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Soluble Epoxide Hydrolase Inhibition to Face Neuroinflammation in Parkinson’s Disease: A New Therapeutic Strategy

AuthorsPallàs, Mercè; Vázquez, Santiago; Sanfeliu, Coral ; Galdeano, Carles; Griñán-Ferré, Christian
KeywordsEpoxyeicosatrienoic acids
Soluble epoxide hydrolase
Parkinson’s disease
Issue Date1-May-2020
PublisherMultidisciplinary Digital Publishing Institute
CitationBiomolecules 10(5): 703 (2020)
AbstractNeuroinflammation is a crucial process associated with the pathogenesis of neurodegenerative diseases, including Parkinson’s disease (PD). Several pieces of evidence suggest an active role of lipid mediators, especially epoxy-fatty acids (EpFAs), in the genesis and control of neuroinflammation; 14,15-epoxyeicosatrienoic acid (14,15-EET) is one of the most commonly studied EpFAs, with anti-inflammatory properties. Soluble epoxide hydrolase (sEH) is implicated in the hydrolysis of 14,15-EET to its corresponding diol, which lacks anti-inflammatory properties. Preventing EET degradation thus increases its concentration in the brain through sEH inhibition, which represents a novel pharmacological approach to foster the reduction of neuroinflammation and by end neurodegeneration. Recently, it has been shown that sEH levels increase in brains of PD patients. Moreover, the pharmacological inhibition of the hydrolase domain of the enzyme or the use of sEH knockout mice reduced the deleterious effect of 1-methyl-4-phenyl-1,2,3,6-tetrahydropyridine (MPTP) administration. This paper overviews the knowledge of sEH and EETs in PD and the importance of blocking its hydrolytic activity, degrading EETs in PD physiopathology. We focus on imperative neuroinflammation participation in the neurodegenerative process in PD and the putative therapeutic role for sEH inhibitors. In this review, we also describe highlights in the general knowledge of the role of sEH in the central nervous system (CNS) and its participation in neurodegeneration. We conclude that sEH is one of the most promising therapeutic strategies for PD and other neurodegenerative diseases with chronic inflammation process, providing new insights into the crucial role of sEH in PD pathophysiology as well as a singular opportunity for drug development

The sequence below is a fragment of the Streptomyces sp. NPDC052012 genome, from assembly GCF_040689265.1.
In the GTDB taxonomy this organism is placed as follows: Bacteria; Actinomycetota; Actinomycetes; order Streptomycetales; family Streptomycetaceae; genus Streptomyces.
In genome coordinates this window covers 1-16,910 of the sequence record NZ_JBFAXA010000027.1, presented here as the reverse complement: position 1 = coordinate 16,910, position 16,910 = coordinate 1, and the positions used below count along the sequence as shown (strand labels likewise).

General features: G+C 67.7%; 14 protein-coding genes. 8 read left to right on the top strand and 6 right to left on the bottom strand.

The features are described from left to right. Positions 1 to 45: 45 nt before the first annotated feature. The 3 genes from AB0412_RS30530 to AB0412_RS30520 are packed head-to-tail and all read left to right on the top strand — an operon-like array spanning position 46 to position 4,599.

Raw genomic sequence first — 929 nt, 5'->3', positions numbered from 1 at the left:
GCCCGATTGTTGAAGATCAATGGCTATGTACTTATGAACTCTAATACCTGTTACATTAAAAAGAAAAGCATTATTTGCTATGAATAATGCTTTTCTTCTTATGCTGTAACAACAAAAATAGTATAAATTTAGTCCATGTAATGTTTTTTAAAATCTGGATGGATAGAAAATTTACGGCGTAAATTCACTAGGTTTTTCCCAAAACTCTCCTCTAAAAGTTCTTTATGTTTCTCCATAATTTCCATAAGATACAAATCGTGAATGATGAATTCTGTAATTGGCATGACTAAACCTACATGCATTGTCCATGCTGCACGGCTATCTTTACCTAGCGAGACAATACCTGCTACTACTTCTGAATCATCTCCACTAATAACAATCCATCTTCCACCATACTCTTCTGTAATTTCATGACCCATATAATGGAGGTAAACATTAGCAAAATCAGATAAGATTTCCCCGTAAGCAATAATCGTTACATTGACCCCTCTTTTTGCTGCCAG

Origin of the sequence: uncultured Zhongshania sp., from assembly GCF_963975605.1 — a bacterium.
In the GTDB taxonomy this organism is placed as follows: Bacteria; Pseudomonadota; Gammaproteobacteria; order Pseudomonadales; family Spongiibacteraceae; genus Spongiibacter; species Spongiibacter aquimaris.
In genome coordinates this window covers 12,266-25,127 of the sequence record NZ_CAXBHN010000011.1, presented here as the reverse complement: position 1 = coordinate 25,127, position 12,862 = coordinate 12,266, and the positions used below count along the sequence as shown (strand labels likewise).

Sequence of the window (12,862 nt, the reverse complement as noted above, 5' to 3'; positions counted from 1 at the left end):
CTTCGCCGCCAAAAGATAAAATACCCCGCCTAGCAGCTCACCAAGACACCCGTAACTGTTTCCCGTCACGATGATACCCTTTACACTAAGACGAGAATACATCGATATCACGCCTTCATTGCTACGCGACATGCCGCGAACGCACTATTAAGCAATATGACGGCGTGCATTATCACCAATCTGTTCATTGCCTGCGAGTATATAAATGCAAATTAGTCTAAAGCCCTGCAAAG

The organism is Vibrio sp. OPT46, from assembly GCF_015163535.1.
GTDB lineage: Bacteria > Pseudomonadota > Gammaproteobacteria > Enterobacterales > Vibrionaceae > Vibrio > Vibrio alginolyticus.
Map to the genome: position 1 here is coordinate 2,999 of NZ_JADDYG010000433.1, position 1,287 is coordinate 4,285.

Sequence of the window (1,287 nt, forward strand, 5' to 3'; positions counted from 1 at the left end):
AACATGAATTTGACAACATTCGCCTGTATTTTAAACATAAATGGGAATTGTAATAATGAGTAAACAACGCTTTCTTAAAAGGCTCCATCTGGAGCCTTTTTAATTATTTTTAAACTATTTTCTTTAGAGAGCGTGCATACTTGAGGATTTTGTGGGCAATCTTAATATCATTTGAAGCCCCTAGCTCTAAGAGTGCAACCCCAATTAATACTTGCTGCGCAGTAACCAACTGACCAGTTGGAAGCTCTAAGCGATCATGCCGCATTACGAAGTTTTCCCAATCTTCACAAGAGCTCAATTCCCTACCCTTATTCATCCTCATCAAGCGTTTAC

Description© 2020 by the authors.
Publisher version (URL)https://doi.org/10.3390/biom10050703
Appears in Collections:(IIBB) Artículos
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